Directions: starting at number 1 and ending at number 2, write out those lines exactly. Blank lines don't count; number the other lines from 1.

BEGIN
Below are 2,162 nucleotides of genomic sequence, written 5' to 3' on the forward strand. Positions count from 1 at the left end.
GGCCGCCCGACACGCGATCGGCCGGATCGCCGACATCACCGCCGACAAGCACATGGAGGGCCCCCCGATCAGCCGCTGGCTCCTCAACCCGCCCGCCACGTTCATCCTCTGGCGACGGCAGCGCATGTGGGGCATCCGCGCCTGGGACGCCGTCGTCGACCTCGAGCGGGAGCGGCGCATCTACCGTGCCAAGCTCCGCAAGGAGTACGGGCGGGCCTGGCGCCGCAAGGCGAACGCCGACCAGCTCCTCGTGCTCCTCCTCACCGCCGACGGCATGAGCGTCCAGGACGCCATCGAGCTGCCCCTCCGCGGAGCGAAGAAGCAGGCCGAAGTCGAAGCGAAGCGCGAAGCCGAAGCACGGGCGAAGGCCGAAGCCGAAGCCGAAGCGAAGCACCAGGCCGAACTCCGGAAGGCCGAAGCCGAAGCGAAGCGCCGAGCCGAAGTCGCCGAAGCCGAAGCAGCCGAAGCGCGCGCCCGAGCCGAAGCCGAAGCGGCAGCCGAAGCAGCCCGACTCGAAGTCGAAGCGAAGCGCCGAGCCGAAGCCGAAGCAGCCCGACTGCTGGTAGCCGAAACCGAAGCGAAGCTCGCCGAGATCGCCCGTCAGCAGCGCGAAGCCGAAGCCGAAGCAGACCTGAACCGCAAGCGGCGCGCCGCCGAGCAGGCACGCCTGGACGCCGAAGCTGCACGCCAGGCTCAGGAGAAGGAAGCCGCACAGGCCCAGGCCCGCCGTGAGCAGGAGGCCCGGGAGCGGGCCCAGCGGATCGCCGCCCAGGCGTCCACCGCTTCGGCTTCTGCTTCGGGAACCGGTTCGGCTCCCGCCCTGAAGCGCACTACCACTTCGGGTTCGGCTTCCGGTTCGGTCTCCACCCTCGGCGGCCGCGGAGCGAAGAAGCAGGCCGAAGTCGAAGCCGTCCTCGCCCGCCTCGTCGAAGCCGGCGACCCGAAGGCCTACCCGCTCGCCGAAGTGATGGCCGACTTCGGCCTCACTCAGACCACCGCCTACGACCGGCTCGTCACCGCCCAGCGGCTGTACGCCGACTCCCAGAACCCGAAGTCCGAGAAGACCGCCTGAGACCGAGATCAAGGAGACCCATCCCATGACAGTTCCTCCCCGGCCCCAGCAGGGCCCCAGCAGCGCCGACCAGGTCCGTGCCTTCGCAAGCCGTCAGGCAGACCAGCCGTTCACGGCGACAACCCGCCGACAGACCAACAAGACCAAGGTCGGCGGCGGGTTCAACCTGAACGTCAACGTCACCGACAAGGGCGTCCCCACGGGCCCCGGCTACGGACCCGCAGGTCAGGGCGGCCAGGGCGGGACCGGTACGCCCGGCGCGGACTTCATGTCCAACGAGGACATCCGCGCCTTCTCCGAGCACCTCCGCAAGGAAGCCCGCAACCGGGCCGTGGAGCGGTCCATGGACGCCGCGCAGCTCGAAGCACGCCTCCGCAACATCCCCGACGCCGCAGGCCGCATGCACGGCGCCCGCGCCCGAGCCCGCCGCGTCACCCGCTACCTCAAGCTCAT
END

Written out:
Below are 2,162 nucleotides of genomic sequence, written 5' to 3' on the forward strand. Positions count from 1 at the left end.
GGCCGCCCGACACGCGATCGGCCGGATCGCCGACATCACCGCCGACAAGCACATGGAGGGCCCCCCGATCAGCCGCTGGCTCCTCAACCCGCCCGCCACGTTCATCCTCTGGCGACGGCAGCGCATGTGGGGCATCCGCGCCTGGGACGCCGTCGTCGACCTCGAGCGGGAGCGGCGCATCTACCGTGCCAAGCTCCGCAAGGAGTACGGGCGGGCCTGGCGCCGCAAGGCGAACGCCGACCAGCTCCTCGTGCTCCTCCTCACCGCCGACGGCATGAGCGTCCAGGACGCCATCGAGCTGCCCCTCCGCGGAGCGAAGAAGCAGGCCGAAGTCGAAGCGAAGCGCGAAGCCGAAGCACGGGCGAAGGCCGAAGCCGAAGCCGAAGCGAAGCACCAGGCCGAACTCCGGAAGGCCGAAGCCGAAGCGAAGCGCCGAGCCGAAGTCGCCGAAGCCGAAGCAGCCGAAGCGCGCGCCCGAGCCGAAGCCGAAGCGGCAGCCGAAGCAGCCCGACTCGAAGTCGAAGCGAAGCGCCGAGCCGAAGCCGAAGCAGCCCGACTGCTGGTAGCCGAAACCGAAGCGAAGCTCGCCGAGATCGCCCGTCAGCAGCGCGAAGCCGAAGCCGAAGCAGACCTGAACCGCAAGCGGCGCGCCGCCGAGCAGGCACGCCTGGACGCCGAAGCTGCACGCCAGGCTCAGGAGAAGGAAGCCGCACAGGCCCAGGCCCGCCGTGAGCAGGAGGCCCGGGAGCGGGCCCAGCGGATCGCCGCCCAGGCGTCCACCGCTTCGGCTTCTGCTTCGGGAACCGGTTCGGCTCCCGCCCTGAAGCGCACTACCACTTCGGGTTCGGCTTCCGGTTCGGTCTCCACCCTCGGCGGCCGCGGAGCGAAGAAGCAGGCCGAAGTCGAAGCCGTCCTCGCCCGCCTCGTCGAAGCCGGCGACCCGAAGGCCTACCCGCTCGCCGAAGTGATGGCCGACTTCGGCCTCACTCAGACCACCGCCTACGACCGGCTCGTCACCGCCCAGCGGCTGTACGCCGACTCCCAGAACCCGAAGTCCGAGAAGACCGCCTGAGACCGAGATCAAGGAGACCCATCCCATGACAGTTCCTCCCCGGCCCCAGCAGGGCCCCAGCAGCGCCGACCAGGTCCGTGCCTTCGCAAGCCGTCAGGCAGACCAGCCGTTCACGGCGACAACCCGCCGACAGACCAACAAGACCAAGGTCGGCGGCGGGTTCAACCTGAACGTCAACGTCACCGACAAGGGCGTCCCCACGGGCCCCGGCTACGGACCCGCAGGTCAGGGCGGCCAGGGCGGGACCGGTACGCCCGGCGCGGACTTCATGTCCAACGAGGACATCCGCGCCTTCTCCGAGCACCTCCGCAAGGAAGCCCGCAACCGGGCCGTGGAGCGGTCCATGGACGCCGCGCAGCTCGAAGCACGCCTCCGCAACATCCCCGACGCCGCAGGCCGCATGCACGGCGCCCGCGCCCGAGCCCGCCGCGTCACCCGCTACCTCAAGCTCAT